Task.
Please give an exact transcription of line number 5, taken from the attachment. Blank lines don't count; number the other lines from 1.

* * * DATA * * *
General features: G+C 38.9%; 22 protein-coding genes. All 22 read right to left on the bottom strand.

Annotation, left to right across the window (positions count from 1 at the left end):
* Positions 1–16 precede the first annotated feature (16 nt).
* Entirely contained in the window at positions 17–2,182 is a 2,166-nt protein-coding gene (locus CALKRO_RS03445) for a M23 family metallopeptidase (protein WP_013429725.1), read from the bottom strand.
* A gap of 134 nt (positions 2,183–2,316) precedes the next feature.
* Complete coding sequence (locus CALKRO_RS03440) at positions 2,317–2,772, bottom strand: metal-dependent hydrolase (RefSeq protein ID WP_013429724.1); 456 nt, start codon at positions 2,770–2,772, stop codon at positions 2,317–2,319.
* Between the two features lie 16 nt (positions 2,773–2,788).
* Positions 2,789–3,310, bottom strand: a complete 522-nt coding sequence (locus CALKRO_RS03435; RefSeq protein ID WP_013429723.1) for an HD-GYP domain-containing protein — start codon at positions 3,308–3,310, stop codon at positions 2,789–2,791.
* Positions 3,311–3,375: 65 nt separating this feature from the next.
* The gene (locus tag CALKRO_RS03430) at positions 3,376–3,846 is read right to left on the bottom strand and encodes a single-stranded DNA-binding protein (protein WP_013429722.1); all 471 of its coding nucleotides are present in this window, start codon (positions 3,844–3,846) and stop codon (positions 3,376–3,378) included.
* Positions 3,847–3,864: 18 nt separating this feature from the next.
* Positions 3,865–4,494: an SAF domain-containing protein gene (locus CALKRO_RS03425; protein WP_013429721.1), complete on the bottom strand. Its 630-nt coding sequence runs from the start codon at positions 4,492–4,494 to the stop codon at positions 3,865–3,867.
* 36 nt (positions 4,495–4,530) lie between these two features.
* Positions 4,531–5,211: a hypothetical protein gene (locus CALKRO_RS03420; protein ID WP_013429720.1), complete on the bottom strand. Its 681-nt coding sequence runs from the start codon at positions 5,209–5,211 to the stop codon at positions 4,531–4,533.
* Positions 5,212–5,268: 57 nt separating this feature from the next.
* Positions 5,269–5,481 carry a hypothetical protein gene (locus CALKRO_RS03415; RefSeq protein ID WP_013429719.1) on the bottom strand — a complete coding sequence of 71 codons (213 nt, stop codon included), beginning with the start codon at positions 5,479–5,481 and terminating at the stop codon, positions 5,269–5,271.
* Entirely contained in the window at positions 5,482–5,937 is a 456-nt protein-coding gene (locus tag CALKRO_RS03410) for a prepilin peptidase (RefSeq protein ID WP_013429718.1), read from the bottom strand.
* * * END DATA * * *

* A gap of 134 nt (positions 2,183–2,316) precedes the next feature.